Ariane 5 Rocket Delivers Satellites, NASA GOLD to Orbit Despite Launch Anomaly

Two commercial satellites and a NASA Earth-observation instrument managed to reach orbit despite a scare during liftoff today (Jan. 25).

NASA's Global-scale Observations of the Limb and Disk (GOLD) instrument and the SES-14 and Al Yah 3 communications satellites launched atop an Arianespace Ariane 5 rocket this evening from Guiana Space Center in French Guiana. GOLD, which is a bit bigger than a microwave, rode piggyback on SES-14.

About 9 minutes after liftoff, the outlook turned grim: Arianespace lost contact with the rocket's upper stage, leading to speculation that the payloads had been lost. But everything turned out all right in the end, according to representatives of the France-based launch provider. [NASA Goes for 'GOLD' to Scan the Border of Earth and Space]

An Arianespace Ariane 5 rocket carrying the SES-14 communications satellite, with NASA's GOLD instrument, and the Al Yah 3 satellite lifts off from the Guiana Space Center in Kourou, French Guiana on Jan. 25, 2018. (Image credit: Arianespace)

"A few seconds after ignition of the upper stage, the second tracking station located in Natal, Brazil, did not acquire the launcher telemetry. This lack of telemetry lasted throughout the rest of powered flight," Arianespace representatives wrote in a statement a few hours after launch.

"Subsequently, both satellites were confirmed separated, acquired and they are on orbit. SES-14 and Al Yah 3 are communicating with their respective control centers," they added. "Both missions are continuing."

GOLD will study Earth's upper atmosphere, especially the temperatures in the ionosphere and thermosphere, from its perch in geostationary orbit, about 22,000 miles (35,400 kilometers) up. The instrument's observations should allow researchers to better understand this region and how it's affected by solar activity, NASA officials have said.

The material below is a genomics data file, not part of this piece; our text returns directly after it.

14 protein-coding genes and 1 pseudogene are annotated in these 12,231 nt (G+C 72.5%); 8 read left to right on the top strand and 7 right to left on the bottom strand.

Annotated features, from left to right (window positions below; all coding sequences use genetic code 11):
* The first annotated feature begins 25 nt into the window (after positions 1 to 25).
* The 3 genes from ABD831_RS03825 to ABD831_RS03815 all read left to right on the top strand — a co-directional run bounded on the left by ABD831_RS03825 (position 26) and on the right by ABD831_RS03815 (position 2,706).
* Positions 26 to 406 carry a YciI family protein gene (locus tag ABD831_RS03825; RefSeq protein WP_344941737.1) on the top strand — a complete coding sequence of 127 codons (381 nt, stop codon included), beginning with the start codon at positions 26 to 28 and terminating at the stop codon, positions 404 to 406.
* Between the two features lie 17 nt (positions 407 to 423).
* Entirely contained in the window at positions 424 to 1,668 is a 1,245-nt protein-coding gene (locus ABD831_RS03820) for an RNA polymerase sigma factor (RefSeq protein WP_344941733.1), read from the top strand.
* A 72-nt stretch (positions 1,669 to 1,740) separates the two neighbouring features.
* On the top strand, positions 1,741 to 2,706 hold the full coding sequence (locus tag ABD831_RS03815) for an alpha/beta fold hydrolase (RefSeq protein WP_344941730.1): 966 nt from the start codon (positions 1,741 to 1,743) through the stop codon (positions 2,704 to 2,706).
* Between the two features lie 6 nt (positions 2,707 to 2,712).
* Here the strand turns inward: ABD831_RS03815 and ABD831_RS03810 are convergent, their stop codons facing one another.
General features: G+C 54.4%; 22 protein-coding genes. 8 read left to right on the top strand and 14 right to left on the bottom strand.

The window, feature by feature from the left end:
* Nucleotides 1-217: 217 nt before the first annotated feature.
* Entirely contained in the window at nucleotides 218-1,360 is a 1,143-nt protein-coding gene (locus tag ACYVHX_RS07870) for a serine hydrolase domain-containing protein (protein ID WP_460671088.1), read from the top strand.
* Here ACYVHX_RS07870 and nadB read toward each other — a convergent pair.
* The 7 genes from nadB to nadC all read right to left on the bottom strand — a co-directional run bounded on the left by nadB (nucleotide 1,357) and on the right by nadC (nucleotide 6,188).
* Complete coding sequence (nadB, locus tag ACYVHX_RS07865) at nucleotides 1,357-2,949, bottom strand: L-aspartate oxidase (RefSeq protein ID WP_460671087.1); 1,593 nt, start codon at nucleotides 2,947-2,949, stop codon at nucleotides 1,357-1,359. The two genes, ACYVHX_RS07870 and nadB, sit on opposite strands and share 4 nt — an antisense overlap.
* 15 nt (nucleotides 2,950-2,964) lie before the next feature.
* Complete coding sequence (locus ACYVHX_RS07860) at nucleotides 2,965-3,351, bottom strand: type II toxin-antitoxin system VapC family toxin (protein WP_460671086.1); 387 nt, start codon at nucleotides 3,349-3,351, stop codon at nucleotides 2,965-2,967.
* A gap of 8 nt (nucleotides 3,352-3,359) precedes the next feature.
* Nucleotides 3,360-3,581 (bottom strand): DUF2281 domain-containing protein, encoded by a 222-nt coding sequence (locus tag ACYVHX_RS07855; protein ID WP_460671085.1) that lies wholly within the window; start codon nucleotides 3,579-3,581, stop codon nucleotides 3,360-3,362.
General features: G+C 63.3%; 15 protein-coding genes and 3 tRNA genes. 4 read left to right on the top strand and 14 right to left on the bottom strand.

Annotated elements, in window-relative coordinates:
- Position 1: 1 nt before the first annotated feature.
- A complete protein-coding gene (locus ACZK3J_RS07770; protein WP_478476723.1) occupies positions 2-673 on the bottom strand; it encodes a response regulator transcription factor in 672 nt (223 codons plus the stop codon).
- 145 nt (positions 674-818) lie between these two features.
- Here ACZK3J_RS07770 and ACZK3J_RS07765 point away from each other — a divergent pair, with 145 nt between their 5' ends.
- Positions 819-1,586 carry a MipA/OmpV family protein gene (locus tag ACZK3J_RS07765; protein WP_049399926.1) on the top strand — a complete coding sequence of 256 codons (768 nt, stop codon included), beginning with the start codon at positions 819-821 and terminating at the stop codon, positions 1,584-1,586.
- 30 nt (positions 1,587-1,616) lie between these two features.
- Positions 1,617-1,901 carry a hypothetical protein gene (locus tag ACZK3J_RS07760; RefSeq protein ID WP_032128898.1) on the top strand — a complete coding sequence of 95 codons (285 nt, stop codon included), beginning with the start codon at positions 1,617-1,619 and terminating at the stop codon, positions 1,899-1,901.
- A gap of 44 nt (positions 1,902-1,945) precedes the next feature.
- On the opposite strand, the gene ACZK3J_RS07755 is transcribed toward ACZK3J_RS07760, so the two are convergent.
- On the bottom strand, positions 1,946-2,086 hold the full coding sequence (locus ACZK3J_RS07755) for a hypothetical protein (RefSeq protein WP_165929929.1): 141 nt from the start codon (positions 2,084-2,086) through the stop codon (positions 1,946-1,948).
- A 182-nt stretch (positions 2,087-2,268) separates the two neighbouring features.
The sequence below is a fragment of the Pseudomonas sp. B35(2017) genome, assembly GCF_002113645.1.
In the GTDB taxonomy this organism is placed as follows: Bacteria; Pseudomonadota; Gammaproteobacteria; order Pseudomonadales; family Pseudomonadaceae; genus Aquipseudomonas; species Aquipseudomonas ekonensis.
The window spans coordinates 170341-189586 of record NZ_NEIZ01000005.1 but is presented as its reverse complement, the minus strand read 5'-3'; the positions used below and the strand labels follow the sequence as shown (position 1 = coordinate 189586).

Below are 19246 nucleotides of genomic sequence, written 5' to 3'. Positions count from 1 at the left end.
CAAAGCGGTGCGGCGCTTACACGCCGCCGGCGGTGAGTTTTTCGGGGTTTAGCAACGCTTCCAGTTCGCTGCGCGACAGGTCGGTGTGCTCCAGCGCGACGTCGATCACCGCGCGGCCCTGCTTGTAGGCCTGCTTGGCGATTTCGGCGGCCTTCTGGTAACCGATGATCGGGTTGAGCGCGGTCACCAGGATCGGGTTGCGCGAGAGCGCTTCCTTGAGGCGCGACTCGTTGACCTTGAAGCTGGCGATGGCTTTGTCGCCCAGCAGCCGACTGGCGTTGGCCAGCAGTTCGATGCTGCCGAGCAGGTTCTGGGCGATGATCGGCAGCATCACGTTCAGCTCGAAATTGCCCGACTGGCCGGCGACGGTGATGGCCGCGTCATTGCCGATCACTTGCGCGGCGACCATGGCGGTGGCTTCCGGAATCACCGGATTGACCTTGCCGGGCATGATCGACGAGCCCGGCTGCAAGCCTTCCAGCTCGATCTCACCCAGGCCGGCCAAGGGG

GOLD is the first NASA science mission ever to fly as a "hosted payload" on a commercial satellite, agency officials said.

"Being on hosted commercial satellites gives us, NASA, a new cost-effective tool in our toolbox for doing science," Elsayed Talaat, heliophysics chief scientist at NASA Headquarters in Washington, D.C., said in a teleconference yesterday (Jan. 24). "There are still many times when we would have to build the satellite and do the launch ourselves, but the more tools we have to get into space, the better for our overall science program."

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Mike Wall
Senior Space Writer

Michael Wall is a Senior Space Writer with and joined the team in 2010. He primarily covers exoplanets, spaceflight and military space, but has been known to dabble in the space art beat. His book about the search for alien life, "Out There," was published on Nov. 13, 2018. Before becoming a science writer, Michael worked as a herpetologist and wildlife biologist. He has a Ph.D. in evolutionary biology from the University of Sydney, Australia, a bachelor's degree from the University of Arizona, and a graduate certificate in science writing from the University of California, Santa Cruz. To find out what his latest project is, you can follow Michael on Twitter.